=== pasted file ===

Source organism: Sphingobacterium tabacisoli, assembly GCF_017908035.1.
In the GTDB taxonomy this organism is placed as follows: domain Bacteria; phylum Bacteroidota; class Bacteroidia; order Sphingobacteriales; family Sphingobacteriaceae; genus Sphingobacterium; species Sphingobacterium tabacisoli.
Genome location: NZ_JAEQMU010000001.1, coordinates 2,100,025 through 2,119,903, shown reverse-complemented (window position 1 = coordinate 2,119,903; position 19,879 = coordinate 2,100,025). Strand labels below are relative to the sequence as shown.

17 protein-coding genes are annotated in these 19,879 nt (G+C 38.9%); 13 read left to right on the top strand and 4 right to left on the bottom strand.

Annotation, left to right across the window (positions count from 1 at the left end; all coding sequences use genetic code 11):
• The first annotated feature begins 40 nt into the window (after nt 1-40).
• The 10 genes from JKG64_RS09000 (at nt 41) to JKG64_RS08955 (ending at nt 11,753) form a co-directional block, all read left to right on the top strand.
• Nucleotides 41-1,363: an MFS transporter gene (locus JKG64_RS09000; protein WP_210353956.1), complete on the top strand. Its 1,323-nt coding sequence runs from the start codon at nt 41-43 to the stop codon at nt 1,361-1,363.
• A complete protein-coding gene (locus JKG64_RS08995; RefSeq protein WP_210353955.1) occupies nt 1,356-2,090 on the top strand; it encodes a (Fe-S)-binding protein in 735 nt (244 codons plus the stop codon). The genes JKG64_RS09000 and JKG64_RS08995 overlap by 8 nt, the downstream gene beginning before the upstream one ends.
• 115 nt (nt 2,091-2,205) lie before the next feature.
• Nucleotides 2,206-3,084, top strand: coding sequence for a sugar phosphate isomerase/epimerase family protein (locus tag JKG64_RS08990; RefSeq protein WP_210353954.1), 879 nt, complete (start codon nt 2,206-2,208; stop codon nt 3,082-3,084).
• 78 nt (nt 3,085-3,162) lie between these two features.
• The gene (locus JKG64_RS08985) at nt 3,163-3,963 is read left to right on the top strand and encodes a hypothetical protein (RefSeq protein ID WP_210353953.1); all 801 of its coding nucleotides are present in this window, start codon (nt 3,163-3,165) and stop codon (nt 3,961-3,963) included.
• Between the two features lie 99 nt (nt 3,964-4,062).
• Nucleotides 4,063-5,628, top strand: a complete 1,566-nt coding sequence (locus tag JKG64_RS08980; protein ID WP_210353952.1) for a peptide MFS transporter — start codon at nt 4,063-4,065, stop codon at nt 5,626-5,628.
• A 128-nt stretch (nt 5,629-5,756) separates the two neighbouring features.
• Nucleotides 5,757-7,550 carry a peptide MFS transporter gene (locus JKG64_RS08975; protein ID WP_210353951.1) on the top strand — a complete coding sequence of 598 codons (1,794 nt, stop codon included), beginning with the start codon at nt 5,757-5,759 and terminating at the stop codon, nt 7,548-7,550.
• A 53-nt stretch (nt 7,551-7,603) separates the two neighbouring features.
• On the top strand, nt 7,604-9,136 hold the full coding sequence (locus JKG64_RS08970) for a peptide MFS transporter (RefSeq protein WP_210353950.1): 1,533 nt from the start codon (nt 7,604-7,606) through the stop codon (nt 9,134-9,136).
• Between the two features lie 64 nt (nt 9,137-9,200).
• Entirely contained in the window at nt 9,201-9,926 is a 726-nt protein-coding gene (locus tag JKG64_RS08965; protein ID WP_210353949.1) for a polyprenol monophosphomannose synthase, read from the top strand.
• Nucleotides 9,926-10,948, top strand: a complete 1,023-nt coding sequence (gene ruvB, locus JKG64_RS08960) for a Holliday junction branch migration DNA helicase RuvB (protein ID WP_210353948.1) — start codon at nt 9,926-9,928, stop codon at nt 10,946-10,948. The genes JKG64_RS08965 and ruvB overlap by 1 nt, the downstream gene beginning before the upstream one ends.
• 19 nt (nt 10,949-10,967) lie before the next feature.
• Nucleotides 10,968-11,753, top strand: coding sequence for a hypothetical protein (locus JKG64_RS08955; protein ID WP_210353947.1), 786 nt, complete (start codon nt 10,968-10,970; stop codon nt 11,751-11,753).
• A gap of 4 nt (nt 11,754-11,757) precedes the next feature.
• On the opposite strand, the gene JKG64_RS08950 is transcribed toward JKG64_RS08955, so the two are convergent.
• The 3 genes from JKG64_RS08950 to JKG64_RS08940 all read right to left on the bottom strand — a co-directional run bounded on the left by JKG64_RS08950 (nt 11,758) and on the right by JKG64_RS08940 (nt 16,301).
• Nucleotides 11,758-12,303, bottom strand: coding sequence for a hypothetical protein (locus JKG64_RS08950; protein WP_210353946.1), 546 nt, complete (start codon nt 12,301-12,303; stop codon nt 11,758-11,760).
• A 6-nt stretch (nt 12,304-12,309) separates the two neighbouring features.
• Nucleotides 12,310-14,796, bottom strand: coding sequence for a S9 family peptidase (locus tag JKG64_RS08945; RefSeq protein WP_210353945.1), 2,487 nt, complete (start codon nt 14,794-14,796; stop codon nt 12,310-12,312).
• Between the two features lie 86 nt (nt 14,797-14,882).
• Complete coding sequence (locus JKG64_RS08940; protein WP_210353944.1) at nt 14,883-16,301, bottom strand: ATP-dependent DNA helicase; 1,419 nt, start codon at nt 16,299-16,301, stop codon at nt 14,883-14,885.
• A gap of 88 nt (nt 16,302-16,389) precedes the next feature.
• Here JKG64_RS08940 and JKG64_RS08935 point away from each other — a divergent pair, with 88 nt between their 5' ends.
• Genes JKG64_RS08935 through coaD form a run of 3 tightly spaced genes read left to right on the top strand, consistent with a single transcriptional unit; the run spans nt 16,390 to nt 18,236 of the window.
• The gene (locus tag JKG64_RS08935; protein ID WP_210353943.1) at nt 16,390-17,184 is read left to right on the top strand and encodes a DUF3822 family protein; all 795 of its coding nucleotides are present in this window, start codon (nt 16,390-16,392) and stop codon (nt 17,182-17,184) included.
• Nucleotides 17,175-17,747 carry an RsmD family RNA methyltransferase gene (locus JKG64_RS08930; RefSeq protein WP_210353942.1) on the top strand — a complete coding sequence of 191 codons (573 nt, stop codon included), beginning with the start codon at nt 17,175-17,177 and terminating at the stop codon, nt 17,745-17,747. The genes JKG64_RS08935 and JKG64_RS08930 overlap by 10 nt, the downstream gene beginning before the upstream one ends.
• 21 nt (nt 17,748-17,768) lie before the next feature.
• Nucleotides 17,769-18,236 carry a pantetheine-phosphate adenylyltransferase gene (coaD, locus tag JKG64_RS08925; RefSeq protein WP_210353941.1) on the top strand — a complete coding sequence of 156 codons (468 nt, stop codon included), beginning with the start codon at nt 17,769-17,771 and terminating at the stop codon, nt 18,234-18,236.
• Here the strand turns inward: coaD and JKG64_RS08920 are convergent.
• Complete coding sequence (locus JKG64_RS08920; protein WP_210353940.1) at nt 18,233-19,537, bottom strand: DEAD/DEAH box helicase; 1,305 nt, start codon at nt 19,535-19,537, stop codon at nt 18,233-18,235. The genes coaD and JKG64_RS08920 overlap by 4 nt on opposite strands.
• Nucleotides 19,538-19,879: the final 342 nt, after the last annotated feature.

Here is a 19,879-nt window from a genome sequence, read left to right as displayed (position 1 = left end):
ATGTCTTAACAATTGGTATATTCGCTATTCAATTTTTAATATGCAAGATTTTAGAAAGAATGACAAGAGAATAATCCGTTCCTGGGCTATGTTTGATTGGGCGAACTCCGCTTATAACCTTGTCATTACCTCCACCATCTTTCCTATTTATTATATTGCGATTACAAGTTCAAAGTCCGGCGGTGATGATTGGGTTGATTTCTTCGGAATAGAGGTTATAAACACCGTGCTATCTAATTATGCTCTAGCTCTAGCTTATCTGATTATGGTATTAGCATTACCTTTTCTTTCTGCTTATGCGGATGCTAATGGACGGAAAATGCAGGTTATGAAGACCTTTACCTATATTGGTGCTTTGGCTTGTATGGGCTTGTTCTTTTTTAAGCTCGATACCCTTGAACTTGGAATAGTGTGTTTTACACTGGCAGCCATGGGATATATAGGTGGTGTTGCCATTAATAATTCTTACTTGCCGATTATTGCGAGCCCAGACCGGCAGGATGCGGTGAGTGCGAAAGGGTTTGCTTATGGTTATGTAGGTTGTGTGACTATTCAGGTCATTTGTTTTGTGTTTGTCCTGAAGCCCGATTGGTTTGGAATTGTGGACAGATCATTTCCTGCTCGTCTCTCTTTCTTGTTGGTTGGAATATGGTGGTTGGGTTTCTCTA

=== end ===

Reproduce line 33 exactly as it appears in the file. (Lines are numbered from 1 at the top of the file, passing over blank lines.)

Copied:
• A gap of 88 nt (nt 16,302-16,389) precedes the next feature.